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Youth work: From a distance

Aberdeenshire Council’s Work With Young People team is finding new ways and means to continue to support around 120 young people across Aberdeenshire during this difficult time. Some members of the team, and some of the young people they support, have shared their experiences so far.

Brenda Thorley who’s based in Ellon explained: “My role as a community worker working with young people has not changed with the impact of coronavirus and the lockdown, but the way in which I deliver the work has changed significantly. We are now delivering youth group sessions via tools including Google Meet and I have found that young people are enjoying the continuity of their youth groups as it is a safe place to ask questions and talk about how they feel without being judged, and there is also a social aspect to meeting up.

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“We also have a couple of mini projects we are working on that will hopefully keep young people distracted from the reality of the lockdown, assist them in communicating with others and provide a safe place to work through what is happening. 

“One group has decided to create a time capsule and our Youth Forum is hoping to share what they feel may be helpful for other young people during the lockdown. I am also setting up our one-to-one work online, offering support to young people who I would usually see on a weekly basis. This can be supporting them with issues such as mental health, friendships, bullying, behaviour and many other issues that young people sometimes struggle to deal with.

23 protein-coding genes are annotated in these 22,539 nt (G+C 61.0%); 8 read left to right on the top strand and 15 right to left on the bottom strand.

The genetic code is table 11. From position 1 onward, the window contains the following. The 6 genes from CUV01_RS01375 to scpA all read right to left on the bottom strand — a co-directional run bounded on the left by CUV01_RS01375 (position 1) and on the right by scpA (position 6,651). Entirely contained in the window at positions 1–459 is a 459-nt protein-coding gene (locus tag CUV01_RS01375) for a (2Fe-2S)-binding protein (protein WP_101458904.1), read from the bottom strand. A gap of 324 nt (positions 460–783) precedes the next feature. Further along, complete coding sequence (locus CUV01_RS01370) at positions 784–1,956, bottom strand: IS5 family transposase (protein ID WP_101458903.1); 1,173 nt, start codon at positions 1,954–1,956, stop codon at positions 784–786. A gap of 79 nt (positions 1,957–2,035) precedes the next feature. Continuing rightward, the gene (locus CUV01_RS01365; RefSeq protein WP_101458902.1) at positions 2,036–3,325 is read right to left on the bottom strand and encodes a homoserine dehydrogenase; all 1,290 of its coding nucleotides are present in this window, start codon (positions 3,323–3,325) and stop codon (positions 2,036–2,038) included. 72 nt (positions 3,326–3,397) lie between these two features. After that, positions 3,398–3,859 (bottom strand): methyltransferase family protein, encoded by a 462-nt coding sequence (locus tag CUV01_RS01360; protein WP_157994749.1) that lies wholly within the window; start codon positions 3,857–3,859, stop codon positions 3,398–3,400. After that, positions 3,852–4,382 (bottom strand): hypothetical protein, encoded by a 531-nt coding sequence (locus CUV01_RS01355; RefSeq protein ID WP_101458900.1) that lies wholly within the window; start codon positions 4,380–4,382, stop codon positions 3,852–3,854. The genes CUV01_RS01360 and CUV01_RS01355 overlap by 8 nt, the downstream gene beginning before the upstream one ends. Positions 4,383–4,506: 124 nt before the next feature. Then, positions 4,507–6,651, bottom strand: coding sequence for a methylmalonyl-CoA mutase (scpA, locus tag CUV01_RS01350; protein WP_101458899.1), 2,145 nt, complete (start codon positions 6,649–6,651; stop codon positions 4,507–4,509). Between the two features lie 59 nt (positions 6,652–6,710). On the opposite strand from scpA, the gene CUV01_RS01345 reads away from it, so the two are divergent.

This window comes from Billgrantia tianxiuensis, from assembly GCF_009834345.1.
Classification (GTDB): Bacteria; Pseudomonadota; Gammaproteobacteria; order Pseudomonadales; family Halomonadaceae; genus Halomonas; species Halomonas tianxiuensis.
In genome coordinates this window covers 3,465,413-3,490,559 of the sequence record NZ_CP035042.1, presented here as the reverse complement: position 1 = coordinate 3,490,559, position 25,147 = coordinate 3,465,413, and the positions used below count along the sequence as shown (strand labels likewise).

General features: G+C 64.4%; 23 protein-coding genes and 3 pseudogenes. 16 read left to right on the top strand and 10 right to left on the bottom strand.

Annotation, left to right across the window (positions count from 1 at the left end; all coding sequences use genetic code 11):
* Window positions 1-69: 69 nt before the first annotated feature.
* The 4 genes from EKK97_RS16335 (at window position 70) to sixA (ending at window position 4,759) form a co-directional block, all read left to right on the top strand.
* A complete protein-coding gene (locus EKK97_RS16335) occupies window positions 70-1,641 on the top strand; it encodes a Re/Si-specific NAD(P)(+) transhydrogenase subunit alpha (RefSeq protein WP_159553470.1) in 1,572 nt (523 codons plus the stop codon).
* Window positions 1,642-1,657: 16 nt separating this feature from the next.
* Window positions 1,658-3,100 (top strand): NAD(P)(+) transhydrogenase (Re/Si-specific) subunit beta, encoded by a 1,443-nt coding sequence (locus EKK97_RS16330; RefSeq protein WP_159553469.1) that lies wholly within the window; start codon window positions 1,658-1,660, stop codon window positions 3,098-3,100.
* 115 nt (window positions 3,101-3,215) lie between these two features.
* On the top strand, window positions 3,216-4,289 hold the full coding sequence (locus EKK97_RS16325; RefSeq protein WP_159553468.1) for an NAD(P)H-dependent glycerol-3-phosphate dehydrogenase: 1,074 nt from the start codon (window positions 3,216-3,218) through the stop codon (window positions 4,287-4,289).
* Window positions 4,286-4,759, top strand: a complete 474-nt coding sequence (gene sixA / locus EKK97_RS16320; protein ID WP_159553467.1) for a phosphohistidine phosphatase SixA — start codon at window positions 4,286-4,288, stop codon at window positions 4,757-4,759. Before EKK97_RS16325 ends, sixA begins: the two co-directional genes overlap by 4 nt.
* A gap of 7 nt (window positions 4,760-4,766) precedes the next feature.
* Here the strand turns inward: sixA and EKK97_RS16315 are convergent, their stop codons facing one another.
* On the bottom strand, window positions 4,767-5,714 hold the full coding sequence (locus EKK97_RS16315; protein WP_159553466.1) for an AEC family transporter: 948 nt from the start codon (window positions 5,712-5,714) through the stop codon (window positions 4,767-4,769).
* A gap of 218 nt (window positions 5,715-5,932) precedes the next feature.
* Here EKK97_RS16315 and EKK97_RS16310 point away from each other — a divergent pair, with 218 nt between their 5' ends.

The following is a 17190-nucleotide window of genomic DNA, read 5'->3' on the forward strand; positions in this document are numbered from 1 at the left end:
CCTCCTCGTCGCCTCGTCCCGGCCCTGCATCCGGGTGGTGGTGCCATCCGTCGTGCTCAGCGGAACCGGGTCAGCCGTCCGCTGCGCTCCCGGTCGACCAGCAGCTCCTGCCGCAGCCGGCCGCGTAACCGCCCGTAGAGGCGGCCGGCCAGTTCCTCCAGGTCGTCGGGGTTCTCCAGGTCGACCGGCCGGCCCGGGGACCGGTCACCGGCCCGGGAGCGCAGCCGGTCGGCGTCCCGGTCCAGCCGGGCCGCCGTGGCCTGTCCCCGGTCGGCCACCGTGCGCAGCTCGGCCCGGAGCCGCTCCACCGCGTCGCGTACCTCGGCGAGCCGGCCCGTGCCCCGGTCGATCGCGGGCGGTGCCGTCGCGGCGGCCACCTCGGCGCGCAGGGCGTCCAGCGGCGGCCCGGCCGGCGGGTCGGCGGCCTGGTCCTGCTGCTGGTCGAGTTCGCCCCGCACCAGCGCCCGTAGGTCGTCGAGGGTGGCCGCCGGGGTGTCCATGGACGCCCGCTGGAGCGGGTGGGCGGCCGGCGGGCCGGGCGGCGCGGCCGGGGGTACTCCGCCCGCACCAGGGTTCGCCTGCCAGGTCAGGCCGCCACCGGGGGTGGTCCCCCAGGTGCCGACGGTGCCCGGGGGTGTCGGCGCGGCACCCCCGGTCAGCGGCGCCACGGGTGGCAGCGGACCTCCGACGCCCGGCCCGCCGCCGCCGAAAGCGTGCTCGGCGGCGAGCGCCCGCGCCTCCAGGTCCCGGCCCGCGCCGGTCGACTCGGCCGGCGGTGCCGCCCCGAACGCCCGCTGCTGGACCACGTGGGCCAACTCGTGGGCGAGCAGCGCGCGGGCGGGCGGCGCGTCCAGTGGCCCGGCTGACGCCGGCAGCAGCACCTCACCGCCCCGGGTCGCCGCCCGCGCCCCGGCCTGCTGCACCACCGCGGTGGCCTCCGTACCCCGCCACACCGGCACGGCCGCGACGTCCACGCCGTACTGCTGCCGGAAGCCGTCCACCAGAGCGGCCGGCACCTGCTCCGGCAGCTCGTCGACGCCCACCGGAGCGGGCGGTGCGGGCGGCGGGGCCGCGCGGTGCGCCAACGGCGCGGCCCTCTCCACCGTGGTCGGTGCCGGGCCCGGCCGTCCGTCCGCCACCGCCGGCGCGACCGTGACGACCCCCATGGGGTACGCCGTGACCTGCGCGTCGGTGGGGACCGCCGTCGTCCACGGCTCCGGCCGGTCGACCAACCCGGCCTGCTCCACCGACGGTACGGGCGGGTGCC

“The coronavirus has shown us how much young people value youth work and how important it is in their lives. On receiving the news of the lockdown, the first responses from one of our groups was, ‘Can we still keep our group? Can we meet online or something? Please don’t let it stop.’”
Jake (19) who’s from the Peterhead area and engages with the local youth group shared some of his feelings about lockdown. He said: “Normally I’d go to college. At the minute I can’t do that so I’m doing online lessons through Microsoft Teams – it’s good but not as good as face-to-face contact. You can’t do everything you would normally do in a lesson so we’re struggling with that. 

“Not being able to leave the house is really difficult. Usually I’d only be in the house to eat, sleep and catch up with my mum so it’s strange being in the house all the time. I’ve got a lot more time on my hands than I would usually have which was hard for the first couple weeks but now I’m finding more productive ways to spend my time: like going out for a walk, a lot of reading, more research for college work, helping my mum home school my little sister, doing the garden…I never thought I’d say this but I miss my education and I miss my friends and other members of my family.”
In answer to how youth work sessions online are helping young people to cope, the team got lots of good feedback:

  • “I can catch up with friends, connecting with people is good.”